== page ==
From employment law to compensation and benefits, FMLA and hiring and firing and more, Business Management Daily provides comprehensive Human Resources updates.
Discover how your colleagues – and competitors – are dealing with discrimination and harassment, employment law, benefits programs, and more.
A worker who drank himself silly at work, fell and hit his head has lost his workers’ compensation claim.
Now that the federal government shutdown has ended, ICE inspectors are back on the job—and they’re looking for employers that don’t properly document their employees’ eligibility to work in the United States.
Since the Great Recession ended, a higher percentage of employees work for employers that offer retirement plans and a higher percentage of them are participating in the plans, according to a report by the Employee Benefit Research Institute.
An attorney in Texas Attorney General Greg Abbott’s office has filed a whistle-blower complaint claiming he has been forced to work in a hostile environment. Among his allegations: rampant discrimination, misuse of taxpayer dollars and falsification of hourly time sheets.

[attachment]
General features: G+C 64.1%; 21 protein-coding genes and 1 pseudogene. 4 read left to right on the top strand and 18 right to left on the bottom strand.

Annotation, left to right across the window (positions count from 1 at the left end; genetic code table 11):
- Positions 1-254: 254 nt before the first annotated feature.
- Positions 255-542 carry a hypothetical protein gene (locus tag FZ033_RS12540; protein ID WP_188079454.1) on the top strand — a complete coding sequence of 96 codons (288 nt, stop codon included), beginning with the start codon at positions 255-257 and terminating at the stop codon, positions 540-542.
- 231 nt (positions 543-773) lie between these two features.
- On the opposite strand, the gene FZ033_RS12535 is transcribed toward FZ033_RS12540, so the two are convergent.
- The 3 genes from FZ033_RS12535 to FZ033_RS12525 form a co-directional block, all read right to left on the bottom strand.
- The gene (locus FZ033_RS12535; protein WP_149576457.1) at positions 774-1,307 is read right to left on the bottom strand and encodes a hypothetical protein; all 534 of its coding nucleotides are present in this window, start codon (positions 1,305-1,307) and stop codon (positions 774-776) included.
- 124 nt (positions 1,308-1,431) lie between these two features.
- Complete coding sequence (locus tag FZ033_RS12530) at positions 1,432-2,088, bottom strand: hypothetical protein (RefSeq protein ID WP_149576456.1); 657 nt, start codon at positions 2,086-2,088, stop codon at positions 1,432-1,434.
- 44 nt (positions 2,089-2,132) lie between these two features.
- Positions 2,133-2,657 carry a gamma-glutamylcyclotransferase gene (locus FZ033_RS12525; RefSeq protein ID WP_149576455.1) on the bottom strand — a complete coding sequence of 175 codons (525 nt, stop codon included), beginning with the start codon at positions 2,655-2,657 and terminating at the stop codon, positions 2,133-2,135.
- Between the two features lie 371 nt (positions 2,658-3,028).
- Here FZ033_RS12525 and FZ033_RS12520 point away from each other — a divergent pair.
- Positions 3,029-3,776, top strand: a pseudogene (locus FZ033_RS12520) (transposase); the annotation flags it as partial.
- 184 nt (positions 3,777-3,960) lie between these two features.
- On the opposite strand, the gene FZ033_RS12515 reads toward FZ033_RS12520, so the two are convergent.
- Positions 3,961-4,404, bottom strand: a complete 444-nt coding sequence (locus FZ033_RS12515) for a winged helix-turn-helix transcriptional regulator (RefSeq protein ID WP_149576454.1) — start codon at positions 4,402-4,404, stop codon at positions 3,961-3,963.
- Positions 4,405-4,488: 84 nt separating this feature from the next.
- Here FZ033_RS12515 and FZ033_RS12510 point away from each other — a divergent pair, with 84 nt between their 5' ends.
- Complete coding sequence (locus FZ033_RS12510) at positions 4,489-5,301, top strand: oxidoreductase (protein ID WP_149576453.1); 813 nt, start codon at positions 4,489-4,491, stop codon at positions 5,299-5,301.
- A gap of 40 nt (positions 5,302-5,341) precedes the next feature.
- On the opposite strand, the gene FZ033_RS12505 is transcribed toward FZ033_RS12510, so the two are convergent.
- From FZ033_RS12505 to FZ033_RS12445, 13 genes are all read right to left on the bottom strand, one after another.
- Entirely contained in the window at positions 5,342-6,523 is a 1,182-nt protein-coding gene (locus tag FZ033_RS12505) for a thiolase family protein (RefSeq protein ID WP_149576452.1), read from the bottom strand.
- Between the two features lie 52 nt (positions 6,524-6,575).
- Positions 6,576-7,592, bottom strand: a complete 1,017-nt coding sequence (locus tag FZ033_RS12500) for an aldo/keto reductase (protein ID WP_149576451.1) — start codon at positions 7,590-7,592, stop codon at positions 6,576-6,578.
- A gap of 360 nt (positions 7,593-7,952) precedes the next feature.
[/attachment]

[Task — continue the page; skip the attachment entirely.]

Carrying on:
You may think that an employee who admitted to bringing a racy photo to work and showed it around couldn’t later complain when she became the target of sexual harassment. You would be wrong.
The E-Verify electronic employment eligibility verification system is back online after service was suspended during the federal government shutdown. However, the timing of the shutdown may have caused delays for some employers that submitted E-Verify data in late September.
Leading your team through the illness of one member is one of the greatest tests you’ll face. Keep these tips in mind.
CEO Dr. Jennifer L. Howse says the March of Dimes’ attention to employee benefits reflects its mission of supporting healthy families, starting with its own employees.
Tangible signs of a potentially hostile environment may be only the tip of the sexual harassment iceberg. Here are four red-flag areas you should monitor:
At what point is the financial incentive to participate in a wellness program or the penalty for nonparticipation so great as to render it involuntary? Perhaps more to the point, how does the EEOC define that tipping point?